Why Do People Smoke?

List of the Pros and Cons of Smoking

Pros and Cons
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We all know the reasons to quit smoking —but why might someone start in the first place? Community member Jeff details why he thought he liked smoking and the important reasons he stopped smoking.

7 Reasons I Thought I Liked Smoking

We get hooked on things like smoking because they do seem to fulfill a role in our lives for the positive—that's why it's so hard to quit. Here's what smoking brought me.

Nicotine Addiction

Smoking made the empty, anxious, tense feeling of nicotine withdrawal go away for a short while. I now know that I am and will always be a nicotine addict. I know that the craving to smoke is not coming from the cigarette but from my mind.

No matter what doubts, negative thoughts or excuses enter my brain, I will not accept them. I know that I can never have another cigarette or I will be back exactly where I started, smoking myself to an early grave.

Kinship and Familiarity

I unconsciously thought that cigarettes were my friend. We went through all the bad and good times together. Smoking was always there for me for over 35 years. I now know that cigarettes are not my friend, but instead were slowly poisoning and killing me.

Stress Relief

The time away from work/life that was free from worry, concern, and stresses while I smoked. I unconsciously transferred the pleasurable feelings of peace and relaxation during those breaks to the act of smoking a cigarette. I now know that I can experience this feeling of inner peace by just taking a short break without smoking a cigarette.

Harmful Beliefs

I believed I could never be truly happy as an ex-smoker. I now know that this belief was conditioned in me from a young age through my early experiences with smoking and constant advertising attacks by cigarette companies. I now know I need to question everything I ever thought I understood about smoking. I can be truly happy and healthy as an ex-smoker.


The smell of a good Cuban cigar or the smells as you open a humidor. I have to admit that I still like the smell of cigars. However, I now know I can never smoke them again. I have relapsed twice because I thought I could have just one cigar. I now know I can never ever have another puff off a cigarette or cigar. A puff will lead me back to full-time smoking; there is no in-between.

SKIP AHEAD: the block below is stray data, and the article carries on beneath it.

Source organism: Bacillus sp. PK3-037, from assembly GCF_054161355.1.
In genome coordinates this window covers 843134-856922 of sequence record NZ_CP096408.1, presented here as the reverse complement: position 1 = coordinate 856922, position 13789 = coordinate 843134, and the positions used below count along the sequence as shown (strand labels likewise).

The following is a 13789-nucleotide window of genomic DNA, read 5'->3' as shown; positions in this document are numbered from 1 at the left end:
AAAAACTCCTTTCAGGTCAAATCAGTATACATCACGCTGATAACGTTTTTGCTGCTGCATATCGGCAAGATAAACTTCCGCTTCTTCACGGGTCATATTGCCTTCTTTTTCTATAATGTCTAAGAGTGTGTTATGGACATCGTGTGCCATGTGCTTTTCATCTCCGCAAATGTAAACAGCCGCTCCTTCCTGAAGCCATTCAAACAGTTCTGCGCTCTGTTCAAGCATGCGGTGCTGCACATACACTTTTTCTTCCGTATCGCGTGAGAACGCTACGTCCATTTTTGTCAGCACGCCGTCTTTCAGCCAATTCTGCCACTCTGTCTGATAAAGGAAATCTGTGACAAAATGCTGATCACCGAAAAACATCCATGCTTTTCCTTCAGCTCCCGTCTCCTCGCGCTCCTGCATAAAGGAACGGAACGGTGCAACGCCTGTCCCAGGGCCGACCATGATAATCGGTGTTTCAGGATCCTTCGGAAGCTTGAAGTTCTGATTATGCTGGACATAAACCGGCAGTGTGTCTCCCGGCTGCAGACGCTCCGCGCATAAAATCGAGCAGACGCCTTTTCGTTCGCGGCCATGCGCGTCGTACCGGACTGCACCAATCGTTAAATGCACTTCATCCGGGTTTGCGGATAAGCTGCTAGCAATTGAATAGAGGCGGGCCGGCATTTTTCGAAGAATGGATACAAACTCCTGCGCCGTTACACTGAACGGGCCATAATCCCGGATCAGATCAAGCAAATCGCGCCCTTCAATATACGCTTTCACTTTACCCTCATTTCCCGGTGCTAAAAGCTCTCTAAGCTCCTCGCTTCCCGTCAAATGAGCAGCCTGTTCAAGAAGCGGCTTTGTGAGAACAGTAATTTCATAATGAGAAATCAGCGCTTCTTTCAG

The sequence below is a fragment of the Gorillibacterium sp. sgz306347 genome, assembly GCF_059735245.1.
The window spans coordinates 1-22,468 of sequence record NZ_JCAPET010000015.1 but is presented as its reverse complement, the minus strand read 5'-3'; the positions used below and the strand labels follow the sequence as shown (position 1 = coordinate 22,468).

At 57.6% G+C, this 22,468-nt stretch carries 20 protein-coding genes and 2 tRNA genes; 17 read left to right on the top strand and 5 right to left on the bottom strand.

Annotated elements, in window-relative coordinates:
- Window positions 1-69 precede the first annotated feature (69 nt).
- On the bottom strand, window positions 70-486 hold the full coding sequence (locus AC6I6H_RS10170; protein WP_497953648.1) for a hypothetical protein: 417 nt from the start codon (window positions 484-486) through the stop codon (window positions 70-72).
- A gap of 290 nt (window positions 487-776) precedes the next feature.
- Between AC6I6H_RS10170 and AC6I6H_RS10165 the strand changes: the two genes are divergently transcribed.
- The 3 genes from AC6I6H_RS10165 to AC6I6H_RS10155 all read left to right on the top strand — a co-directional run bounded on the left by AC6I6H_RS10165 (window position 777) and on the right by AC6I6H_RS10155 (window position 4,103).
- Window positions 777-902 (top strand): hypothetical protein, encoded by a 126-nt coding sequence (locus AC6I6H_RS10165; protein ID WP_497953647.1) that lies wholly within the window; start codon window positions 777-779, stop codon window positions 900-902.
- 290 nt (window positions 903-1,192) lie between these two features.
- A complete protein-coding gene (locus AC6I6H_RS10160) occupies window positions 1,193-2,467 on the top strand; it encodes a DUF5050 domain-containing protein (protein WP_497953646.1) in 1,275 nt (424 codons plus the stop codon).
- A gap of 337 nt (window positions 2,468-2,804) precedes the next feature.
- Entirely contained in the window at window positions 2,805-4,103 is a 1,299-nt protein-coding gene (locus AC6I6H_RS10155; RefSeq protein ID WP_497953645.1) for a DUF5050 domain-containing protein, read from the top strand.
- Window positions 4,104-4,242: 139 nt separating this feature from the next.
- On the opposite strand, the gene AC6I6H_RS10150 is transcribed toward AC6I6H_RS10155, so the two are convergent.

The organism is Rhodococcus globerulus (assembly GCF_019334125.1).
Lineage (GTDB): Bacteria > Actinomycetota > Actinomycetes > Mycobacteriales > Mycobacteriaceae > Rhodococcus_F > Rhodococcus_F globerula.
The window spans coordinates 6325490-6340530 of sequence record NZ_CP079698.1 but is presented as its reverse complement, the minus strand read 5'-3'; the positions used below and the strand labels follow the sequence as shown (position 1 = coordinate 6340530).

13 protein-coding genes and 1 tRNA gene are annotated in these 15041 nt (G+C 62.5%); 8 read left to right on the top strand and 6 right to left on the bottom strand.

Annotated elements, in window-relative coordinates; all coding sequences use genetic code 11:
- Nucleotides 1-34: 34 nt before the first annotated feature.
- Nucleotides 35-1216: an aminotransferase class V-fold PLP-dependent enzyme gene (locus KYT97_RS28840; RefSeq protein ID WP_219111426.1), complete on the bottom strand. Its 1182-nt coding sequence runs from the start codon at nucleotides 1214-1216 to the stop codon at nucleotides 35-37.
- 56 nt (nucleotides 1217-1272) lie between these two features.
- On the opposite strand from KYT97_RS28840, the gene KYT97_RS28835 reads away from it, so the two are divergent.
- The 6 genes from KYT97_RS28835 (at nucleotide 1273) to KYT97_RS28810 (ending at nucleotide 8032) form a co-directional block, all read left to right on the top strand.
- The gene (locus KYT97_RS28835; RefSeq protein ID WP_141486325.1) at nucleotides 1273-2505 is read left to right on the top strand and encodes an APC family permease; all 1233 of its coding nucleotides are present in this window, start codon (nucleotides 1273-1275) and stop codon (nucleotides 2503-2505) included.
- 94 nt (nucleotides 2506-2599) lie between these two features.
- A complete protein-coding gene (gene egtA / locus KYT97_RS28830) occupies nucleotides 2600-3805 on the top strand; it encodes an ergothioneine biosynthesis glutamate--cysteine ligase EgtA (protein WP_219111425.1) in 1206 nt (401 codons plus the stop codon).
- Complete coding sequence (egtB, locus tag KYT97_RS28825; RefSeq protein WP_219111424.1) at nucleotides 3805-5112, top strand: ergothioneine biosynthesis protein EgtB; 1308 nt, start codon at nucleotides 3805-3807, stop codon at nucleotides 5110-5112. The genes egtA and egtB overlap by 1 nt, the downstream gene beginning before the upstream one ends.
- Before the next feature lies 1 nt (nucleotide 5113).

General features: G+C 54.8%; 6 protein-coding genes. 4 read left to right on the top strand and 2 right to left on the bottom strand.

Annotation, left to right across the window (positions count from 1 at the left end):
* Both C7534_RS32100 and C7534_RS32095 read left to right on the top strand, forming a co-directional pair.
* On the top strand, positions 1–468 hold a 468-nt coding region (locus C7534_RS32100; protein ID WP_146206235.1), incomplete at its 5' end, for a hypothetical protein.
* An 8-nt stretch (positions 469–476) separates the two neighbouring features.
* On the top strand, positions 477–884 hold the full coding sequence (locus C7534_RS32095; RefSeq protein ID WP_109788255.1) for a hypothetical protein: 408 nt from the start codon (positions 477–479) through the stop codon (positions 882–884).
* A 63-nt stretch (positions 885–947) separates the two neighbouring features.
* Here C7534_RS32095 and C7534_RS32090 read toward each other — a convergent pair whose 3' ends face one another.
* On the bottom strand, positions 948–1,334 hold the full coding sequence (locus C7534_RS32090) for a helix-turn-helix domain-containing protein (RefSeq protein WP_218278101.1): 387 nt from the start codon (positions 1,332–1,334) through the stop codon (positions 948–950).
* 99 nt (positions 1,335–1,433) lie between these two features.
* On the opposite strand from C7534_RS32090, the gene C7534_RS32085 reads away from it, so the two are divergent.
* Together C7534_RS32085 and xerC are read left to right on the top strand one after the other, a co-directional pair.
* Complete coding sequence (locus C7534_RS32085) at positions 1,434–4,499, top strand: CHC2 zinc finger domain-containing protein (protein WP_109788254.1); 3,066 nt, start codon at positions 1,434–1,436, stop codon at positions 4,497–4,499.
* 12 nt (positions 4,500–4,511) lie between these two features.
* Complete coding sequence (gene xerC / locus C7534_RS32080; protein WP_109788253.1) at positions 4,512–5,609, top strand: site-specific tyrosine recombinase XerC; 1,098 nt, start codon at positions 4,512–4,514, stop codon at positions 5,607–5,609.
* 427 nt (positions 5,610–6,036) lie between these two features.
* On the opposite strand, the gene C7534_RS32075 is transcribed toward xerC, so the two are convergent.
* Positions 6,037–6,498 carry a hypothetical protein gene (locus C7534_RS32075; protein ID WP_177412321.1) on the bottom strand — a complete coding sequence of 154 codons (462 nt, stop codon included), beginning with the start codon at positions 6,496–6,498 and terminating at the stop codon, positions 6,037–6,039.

Fear of Withdrawal

I was afraid of quitting and the terrible feelings of withdrawal from nicotine. I feared I could not handle quitting and the triggers to smoke that I would face. I looked at the act of quitting as the most difficult, tedious and unpleasant thing I would ever do.

While quitting may be difficult, I now know that I need to focus on the positive effects of being an ex-smoker. I know that quitting is a learning experience. I seek and embrace the triggers so that I can conquer them and establish new healthy habits in their place.

Fear of Failing

I was afraid to make the commitment to myself to never have another puff because I feared failure. I have now made a personal commitment to myself to quit smoking for good.

7 Reasons I Hated Smoking

It's important to have your "why" when you quit smoking. I have my myriad reasons why I quit, but here are some of the top ways smoking was affecting my life for the negative.

  • Watching my father unhook his oxygen to go out and have a cigarette
  • I felt like helpless to nicotine addiction.
  • Dental problems, like bad breath, yellow teeth, and bone loss in my mouth
  • That feeling I'd get when I needed another fix
  • How I hated myself for smoking
  • My lungs hurt. This was the final straw for me. I was sitting in bed feeling my lungs ache and thought to myself, What am I doing? Do I really want to end up like my father? I know I can quit. I have made it for more than a year smoke-free on more than one occasion. N.O.P.E.(not one puff ever)!
  • Smoking has never solved any of my problems. The problem was always there after the cigarette was gone.
2 Sources
Verywell Mind uses only high-quality sources, including peer-reviewed studies, to support the facts within our articles. Read our editorial process to learn more about how we fact-check and keep our content accurate, reliable, and trustworthy.
  1. US National Library of Medicine. MedLinePlus. Quitting Smoking (resource clearinghouse page). Bethesda, Md.: US Department of Health and Human Services National Institutes of Health US National Library of Medicine.

  2. U.S. Department of Health and Human Services National Institutes of Health National Cancer Institute. Smokefree.gov. Challenges When Quitting. Handling Stress. Coping With Stress Without Smoking.

By Terry Martin
Terry Martin quit smoking after 26 years and is now an advocate for those seeking freedom from nicotine addiction.